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Illustrated Intro to Organizational Change

Engaging two-page PDF poster that introduces the various types of change. Use it to foster a better understanding of the components within organizations that typically undergo changes.

Also use this poster to create understanding around:

  • the reasons organizations change
  • how change impacts upon organizations
  • the major types of organizational change
  • the role of change leaders

How to make the most of it:

  • Share it with colleagues who are undergoing organizational change (or are about to).
  • Print it, laminate it and place it on your organization’s wall to remind managers (and others) of the need to manage emotions during change.
  • Use it as a handout for your change management program, course or training session.

An Illustrated Introduction to Organizational Change

There are two major types of organizational change:


  • Continuous improvements to an organization made in an on-going manner.
  • This may be the result of either normal management processes or a continuous improvement program such as Total Quality Management.


  • Change initiatives that involve a significant transition from one state to a desired state and are managed outside of normal management processes.
  • Also known as a fundamental or radical change.

A ‘Transformational Change’ is an episodic change that involves a large-scale re-imagining of an organization’s vision, organizing principles, processes, way of working as well as it’s products and services. This may be initiated in either of these two ways:


  • Occurs in reaction to a problem, threat or challenge faced by an organization.
  • Effectiveness of change efforts can be gauged relatively by judging whether the problem has been resolved.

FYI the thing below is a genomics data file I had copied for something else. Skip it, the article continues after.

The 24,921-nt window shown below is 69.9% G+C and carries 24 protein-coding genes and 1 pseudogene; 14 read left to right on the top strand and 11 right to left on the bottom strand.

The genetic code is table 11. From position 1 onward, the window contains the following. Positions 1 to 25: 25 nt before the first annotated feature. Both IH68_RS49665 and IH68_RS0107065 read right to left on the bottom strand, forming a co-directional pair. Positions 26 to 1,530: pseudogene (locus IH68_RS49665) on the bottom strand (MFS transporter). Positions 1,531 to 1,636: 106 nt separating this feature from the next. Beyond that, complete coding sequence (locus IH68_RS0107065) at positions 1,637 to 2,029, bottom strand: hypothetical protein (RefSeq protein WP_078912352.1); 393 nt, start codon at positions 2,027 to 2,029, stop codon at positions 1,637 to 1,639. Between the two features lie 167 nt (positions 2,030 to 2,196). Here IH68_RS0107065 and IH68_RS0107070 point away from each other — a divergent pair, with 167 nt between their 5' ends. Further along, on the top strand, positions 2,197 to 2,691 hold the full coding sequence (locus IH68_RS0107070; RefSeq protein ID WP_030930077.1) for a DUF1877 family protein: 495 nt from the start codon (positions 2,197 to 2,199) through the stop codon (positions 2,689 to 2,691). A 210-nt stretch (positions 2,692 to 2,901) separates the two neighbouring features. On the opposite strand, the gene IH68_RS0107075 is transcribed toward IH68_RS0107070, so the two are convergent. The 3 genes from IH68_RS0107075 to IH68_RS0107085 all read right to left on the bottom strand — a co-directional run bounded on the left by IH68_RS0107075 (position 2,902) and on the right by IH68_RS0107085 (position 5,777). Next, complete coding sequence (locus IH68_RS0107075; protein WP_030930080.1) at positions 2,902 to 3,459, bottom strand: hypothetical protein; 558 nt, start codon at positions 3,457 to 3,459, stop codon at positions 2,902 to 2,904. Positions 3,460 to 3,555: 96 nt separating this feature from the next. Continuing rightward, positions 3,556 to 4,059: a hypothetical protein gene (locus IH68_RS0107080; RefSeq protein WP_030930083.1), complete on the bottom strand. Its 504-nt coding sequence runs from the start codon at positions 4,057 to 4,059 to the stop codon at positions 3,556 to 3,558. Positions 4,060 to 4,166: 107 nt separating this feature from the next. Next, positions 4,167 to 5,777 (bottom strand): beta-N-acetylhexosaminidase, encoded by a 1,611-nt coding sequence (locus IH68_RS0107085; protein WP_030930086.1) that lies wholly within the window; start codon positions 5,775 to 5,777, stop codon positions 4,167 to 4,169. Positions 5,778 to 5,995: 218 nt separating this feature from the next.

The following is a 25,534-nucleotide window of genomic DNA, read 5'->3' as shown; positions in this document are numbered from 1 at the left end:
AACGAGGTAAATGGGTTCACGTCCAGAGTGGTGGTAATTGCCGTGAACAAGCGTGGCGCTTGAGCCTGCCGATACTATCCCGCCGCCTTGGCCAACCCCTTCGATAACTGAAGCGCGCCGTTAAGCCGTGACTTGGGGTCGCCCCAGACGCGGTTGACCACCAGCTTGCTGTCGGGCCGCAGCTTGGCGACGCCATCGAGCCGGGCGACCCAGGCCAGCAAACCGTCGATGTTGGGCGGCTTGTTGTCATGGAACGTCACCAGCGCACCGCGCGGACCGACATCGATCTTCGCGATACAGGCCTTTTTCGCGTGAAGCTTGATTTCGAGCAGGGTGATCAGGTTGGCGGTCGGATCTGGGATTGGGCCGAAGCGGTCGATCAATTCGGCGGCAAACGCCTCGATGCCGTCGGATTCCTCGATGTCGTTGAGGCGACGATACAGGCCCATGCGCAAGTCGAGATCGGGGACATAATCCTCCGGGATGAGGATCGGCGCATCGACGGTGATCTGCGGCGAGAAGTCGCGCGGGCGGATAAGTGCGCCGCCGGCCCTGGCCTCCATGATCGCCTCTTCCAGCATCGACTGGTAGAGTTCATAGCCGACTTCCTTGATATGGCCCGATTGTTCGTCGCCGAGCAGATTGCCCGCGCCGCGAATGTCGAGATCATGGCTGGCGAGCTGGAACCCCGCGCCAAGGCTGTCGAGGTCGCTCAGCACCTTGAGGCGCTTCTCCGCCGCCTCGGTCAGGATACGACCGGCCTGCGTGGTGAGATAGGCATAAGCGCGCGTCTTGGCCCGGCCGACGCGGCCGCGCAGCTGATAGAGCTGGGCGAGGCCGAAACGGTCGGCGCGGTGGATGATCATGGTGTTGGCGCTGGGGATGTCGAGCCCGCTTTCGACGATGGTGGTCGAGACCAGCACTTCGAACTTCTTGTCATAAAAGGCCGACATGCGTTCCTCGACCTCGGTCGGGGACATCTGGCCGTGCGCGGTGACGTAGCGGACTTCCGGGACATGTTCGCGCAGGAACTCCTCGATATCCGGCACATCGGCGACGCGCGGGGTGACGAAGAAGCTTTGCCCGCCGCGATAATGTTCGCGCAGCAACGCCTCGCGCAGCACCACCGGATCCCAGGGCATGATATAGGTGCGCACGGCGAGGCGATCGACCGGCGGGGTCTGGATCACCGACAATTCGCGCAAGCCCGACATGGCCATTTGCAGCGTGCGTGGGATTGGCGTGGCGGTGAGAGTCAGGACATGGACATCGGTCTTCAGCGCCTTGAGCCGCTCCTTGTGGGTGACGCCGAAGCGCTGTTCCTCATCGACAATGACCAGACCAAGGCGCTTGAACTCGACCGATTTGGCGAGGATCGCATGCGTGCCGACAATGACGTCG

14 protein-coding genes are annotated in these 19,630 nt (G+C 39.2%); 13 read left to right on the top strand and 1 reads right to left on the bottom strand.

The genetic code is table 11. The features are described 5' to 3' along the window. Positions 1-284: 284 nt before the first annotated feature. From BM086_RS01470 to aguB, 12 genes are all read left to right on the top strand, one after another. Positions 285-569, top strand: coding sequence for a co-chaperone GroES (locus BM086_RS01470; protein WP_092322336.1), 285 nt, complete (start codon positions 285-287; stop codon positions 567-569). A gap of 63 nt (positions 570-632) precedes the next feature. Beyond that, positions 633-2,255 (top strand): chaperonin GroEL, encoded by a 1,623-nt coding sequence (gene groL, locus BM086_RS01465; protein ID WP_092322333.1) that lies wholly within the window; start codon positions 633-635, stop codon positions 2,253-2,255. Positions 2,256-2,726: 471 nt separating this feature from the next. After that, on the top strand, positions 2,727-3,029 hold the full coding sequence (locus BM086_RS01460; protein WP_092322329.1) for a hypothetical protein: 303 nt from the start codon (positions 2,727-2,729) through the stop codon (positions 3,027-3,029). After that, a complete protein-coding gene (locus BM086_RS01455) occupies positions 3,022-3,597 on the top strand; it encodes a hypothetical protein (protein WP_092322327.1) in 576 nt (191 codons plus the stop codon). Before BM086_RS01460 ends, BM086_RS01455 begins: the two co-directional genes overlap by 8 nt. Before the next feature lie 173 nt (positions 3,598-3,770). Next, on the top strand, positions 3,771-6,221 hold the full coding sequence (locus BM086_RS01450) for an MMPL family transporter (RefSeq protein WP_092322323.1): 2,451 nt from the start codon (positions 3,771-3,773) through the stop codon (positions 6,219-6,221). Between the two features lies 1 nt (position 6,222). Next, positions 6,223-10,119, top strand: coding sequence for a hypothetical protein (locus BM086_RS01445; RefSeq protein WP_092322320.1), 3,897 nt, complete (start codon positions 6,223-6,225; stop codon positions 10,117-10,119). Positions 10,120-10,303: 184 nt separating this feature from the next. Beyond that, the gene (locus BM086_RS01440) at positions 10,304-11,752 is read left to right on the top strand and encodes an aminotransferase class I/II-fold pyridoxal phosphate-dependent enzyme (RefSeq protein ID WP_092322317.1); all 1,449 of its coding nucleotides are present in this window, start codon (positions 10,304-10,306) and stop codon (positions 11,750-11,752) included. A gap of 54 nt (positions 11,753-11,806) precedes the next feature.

• Also known as unplanned change.


  • Making preemptive changes to an organization’s systems, structure, people and/or culture in order to avoid a misalignment between the organization and its environment.


Four components are typically focused upon in change:


  • Changes to information flows within an organization, how resources are allocated and the design of production systems to improve how it creates and captures value.
  • An example of a process/system change is the implementation of an Enterprise Resource Planning system.
  • Such changes typically also require significant behavior changes from individuals affected.


  • Initiatives designed to influence the way in which people within an organization communicate, motivate each other, approach problems, work in teams and develop skills.
  • Typically a long-term project involving consistent efforts at all levels of the organization.


  • Activities designed to influence an organizations culture to ensure it better aligns with its mission, vision and strategy. Involves making efforts to understand and shift the values, norms, assumptions, leadership styles and roles within the organization.
  • Typically a long-term project involving consistent efforts at all levels of the organization.